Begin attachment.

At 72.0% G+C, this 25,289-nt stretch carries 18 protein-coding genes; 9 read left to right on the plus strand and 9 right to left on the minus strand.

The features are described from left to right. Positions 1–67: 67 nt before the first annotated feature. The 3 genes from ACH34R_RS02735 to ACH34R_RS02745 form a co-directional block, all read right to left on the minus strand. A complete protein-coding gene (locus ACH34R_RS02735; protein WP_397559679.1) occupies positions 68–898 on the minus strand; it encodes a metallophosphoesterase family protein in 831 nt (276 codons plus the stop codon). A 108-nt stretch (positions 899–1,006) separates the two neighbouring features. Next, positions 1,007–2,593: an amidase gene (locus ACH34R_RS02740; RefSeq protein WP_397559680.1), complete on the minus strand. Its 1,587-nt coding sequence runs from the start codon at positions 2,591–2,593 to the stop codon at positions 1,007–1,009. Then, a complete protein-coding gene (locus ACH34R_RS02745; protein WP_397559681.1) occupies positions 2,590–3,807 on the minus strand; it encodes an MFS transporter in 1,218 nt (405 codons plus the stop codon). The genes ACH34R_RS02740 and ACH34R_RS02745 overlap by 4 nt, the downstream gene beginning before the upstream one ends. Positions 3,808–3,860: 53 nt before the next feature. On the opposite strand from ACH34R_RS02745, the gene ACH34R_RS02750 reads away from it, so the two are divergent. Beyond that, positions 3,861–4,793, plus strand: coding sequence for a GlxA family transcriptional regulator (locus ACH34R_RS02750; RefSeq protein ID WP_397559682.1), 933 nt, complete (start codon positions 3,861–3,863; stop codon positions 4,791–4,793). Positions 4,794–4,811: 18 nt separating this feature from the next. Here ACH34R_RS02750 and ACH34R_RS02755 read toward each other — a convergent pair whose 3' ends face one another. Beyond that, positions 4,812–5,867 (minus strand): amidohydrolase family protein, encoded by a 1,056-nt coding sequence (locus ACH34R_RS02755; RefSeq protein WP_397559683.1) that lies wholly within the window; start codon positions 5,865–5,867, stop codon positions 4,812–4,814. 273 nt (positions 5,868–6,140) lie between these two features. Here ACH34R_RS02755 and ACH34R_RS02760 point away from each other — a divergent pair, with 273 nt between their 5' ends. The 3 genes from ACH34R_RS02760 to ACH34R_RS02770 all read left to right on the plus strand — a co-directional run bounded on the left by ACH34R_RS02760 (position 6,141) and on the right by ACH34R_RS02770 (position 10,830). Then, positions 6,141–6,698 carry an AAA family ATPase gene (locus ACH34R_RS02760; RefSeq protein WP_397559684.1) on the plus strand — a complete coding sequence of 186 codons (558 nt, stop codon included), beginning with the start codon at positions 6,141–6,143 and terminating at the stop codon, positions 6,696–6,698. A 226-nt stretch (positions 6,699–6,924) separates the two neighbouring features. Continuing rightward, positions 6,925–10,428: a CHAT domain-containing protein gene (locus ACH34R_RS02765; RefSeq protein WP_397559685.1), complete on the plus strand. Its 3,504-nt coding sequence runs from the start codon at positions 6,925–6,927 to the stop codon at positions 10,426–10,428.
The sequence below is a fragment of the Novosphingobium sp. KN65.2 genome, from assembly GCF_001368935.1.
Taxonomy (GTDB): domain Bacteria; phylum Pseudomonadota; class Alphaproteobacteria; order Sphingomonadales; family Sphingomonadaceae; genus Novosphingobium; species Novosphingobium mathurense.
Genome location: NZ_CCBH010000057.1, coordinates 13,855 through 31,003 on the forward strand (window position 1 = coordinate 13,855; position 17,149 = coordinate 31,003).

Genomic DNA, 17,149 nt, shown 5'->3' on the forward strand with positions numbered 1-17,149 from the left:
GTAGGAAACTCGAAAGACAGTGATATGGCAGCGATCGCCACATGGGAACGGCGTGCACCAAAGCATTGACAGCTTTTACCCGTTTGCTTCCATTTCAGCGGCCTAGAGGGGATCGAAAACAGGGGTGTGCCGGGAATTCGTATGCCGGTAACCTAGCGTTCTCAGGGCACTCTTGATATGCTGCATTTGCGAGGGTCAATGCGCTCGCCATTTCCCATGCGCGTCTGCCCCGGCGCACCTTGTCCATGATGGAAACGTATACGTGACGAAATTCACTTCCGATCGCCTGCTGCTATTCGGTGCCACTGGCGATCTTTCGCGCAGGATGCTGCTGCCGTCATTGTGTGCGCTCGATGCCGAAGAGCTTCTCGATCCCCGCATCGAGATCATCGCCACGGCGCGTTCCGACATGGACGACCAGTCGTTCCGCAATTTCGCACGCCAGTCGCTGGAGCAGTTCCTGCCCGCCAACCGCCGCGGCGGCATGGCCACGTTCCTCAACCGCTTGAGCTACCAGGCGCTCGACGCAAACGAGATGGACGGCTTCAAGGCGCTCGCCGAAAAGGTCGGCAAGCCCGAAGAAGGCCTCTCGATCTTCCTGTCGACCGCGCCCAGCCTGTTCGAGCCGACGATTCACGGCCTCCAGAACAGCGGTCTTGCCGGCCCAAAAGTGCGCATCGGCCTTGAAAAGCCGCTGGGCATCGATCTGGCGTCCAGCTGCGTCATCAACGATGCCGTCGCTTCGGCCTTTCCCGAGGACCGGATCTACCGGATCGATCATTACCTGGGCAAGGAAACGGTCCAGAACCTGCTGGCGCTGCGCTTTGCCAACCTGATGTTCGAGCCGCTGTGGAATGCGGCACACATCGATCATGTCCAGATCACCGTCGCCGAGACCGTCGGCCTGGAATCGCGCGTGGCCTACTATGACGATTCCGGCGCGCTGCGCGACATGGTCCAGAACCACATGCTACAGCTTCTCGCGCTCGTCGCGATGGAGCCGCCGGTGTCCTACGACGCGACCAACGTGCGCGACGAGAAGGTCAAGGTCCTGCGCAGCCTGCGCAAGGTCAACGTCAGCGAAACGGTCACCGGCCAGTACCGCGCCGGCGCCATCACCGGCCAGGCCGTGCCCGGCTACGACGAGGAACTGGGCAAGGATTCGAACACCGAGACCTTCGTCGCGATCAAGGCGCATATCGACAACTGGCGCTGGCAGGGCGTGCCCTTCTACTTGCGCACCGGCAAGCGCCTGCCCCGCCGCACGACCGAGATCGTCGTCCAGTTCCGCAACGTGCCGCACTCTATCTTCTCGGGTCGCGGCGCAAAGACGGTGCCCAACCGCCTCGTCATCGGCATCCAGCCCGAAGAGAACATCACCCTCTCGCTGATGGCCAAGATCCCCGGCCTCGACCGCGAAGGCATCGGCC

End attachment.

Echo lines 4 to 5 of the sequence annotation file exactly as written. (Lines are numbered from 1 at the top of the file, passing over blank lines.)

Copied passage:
Taxonomy (GTDB): domain Bacteria; phylum Pseudomonadota; class Alphaproteobacteria; order Sphingomonadales; family Sphingomonadaceae; genus Novosphingobium; species Novosphingobium mathurense.
Genome location: NZ_CCBH010000057.1, coordinates 13,855 through 31,003 on the forward strand (window position 1 = coordinate 13,855; position 17,149 = coordinate 31,003).